Hiring managers have to go through a lot to pick out just the right candidate. They have to find someone with the right skills, a good attitude and appears sincere and loyal. But, in a highly competent job market, this task has become all the more difficult.
Resume fraud is on the rise, with several website advocating and even offering advice on how to tamper professional credentials. Even otherwise, candidates often blur the distinction between fact and fancy, and often try to sell off exagerrated statements, or hide previous misgivings.
There's nothing more terrible than to hire a new worker, spent thousands of dollars in training and compensation, to later find out that he/she is not quite trustworthy. And as the hiring manager, you take at least part of the blame. Fortunately, there are a few ways to tell whether a candidate is being honest, right from their interview.
Watch the Eyes
A quick tip. If someone looks down and left while answering a question, they are most probably lying. This is because the area of imagination (while up is for logic), while right is the area of invention (wheras left is for memory). Sort of shows that the person is thinking something up. Moreover, eyes can shed a lot of emotions they might try to hide otherwise. It's okay if there is an occassional discrepancy. People know they can't say everything they want during an interview. But watch out for emotions like anger, contempt or fear.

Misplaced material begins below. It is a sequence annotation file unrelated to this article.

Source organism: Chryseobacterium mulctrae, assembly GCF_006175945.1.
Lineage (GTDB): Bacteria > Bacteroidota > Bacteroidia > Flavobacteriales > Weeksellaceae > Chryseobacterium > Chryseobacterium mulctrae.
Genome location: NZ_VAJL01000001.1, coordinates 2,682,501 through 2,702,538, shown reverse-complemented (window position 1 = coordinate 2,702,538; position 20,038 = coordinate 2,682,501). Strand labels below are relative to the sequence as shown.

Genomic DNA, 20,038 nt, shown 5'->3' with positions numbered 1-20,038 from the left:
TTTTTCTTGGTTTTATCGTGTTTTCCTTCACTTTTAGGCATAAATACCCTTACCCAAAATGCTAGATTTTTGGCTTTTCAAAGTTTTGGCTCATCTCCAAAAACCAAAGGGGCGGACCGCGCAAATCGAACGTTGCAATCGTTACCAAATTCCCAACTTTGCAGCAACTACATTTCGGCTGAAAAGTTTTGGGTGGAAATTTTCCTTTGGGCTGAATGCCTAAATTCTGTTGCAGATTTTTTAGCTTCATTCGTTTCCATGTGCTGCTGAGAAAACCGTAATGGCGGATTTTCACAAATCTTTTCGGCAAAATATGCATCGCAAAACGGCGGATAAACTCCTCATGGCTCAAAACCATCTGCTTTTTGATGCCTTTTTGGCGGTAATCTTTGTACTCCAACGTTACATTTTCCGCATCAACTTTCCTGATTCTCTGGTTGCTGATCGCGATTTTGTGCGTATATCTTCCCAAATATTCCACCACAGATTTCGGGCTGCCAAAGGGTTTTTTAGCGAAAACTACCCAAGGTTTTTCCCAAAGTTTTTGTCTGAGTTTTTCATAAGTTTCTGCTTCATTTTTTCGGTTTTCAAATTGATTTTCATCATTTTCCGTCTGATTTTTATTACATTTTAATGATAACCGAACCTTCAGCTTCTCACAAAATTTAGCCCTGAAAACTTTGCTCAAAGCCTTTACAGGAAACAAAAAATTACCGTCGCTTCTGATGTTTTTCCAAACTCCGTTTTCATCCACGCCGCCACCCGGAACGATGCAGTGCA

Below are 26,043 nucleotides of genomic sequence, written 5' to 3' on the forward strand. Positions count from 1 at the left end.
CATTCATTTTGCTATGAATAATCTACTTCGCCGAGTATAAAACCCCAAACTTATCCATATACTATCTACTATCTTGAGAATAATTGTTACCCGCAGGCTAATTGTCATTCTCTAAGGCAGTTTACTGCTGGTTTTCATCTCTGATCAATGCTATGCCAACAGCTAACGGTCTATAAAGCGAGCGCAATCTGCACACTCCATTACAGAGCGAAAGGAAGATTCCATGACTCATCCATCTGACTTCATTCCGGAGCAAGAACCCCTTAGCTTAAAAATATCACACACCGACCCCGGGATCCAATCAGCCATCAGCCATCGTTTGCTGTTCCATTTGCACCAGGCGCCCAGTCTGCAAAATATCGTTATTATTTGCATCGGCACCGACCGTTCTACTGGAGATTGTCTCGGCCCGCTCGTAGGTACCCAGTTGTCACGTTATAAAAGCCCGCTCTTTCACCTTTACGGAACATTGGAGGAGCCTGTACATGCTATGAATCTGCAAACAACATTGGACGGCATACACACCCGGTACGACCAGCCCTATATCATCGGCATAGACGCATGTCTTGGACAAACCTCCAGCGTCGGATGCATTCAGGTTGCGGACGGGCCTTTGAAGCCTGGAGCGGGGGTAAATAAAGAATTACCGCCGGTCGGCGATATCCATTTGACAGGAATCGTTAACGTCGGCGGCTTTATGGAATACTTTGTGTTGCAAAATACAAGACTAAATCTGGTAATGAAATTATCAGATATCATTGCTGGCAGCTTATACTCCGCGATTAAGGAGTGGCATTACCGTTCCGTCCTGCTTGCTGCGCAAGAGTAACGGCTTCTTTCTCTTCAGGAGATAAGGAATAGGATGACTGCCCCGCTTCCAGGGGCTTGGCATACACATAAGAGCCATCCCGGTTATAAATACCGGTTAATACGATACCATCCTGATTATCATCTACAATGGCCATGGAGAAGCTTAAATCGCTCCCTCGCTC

The Language of the Body
Usually, most candidates walk in with an open and confident body language. At times, they might get caught off guard and get stalled when you ask a particular question. This is your chance. Change the topic quickly, and look for signs of relief or gratitude. Now, ask right away why they seemed uncomfortable. They might not be able to answer your question in a flash. However, be wary if they act elusive and evade further questioning.
Finding the Facts
Before an interview, it always helps if you go through the online profiles of the candidates. This will help you verify the work experience and professional qualifications of the candidate prior to the interview. You can now question the candidate on any discrepancies you found. Do consider it a red flag if they try to evade the question, or refrain from answering it directly.
The Background Check
Finally, if you do want to hire the candidate, you may ask for a few references. The opinions you get from these references will most often be biased. So, ask for permission to get in touch with the candidate's previous employers. They might be able to give you a more honest evaluation. If honesty and integrity and central to the role on offer (like in a bank, accounting, etc.), run a background check through a reliable agency.